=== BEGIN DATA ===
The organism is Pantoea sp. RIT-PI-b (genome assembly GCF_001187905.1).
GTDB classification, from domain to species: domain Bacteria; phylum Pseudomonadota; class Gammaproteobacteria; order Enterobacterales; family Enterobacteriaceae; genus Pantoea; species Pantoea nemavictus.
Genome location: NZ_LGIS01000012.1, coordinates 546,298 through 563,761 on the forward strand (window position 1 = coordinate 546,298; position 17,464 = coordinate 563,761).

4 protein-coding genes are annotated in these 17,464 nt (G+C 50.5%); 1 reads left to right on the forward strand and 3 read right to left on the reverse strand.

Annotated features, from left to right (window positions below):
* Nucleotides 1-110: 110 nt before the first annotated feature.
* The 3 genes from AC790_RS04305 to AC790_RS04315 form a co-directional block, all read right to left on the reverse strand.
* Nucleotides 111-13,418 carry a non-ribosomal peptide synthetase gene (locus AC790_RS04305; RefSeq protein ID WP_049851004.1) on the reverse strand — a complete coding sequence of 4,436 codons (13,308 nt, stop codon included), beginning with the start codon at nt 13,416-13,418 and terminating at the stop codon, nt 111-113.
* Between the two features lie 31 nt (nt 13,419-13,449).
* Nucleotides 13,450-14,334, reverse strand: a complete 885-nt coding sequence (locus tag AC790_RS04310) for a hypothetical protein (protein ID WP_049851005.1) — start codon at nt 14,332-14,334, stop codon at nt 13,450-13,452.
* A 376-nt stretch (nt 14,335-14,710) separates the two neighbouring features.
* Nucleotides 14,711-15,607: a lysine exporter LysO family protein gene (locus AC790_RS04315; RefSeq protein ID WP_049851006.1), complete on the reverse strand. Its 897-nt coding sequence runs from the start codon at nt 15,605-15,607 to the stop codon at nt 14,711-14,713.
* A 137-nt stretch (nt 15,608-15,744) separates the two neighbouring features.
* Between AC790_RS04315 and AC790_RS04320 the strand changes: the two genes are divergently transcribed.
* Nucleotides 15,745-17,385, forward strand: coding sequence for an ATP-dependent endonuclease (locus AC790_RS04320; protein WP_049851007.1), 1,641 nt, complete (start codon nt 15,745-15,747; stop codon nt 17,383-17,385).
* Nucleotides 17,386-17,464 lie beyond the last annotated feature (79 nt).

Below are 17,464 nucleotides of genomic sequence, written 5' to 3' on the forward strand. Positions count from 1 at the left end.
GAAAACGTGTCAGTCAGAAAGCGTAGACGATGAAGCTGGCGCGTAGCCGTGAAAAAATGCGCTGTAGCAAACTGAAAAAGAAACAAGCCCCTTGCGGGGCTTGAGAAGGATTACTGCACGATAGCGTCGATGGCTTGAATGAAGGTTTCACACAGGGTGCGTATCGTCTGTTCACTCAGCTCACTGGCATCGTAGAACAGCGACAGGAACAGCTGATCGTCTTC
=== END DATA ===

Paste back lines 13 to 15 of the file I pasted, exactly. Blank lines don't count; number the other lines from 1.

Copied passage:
* A 137-nt stretch (nt 15,608-15,744) separates the two neighbouring features.
* Between AC790_RS04315 and AC790_RS04320 the strand changes: the two genes are divergently transcribed.
* Nucleotides 15,745-17,385, forward strand: coding sequence for an ATP-dependent endonuclease (locus AC790_RS04320; protein WP_049851007.1), 1,641 nt, complete (start codon nt 15,745-15,747; stop codon nt 17,383-17,385).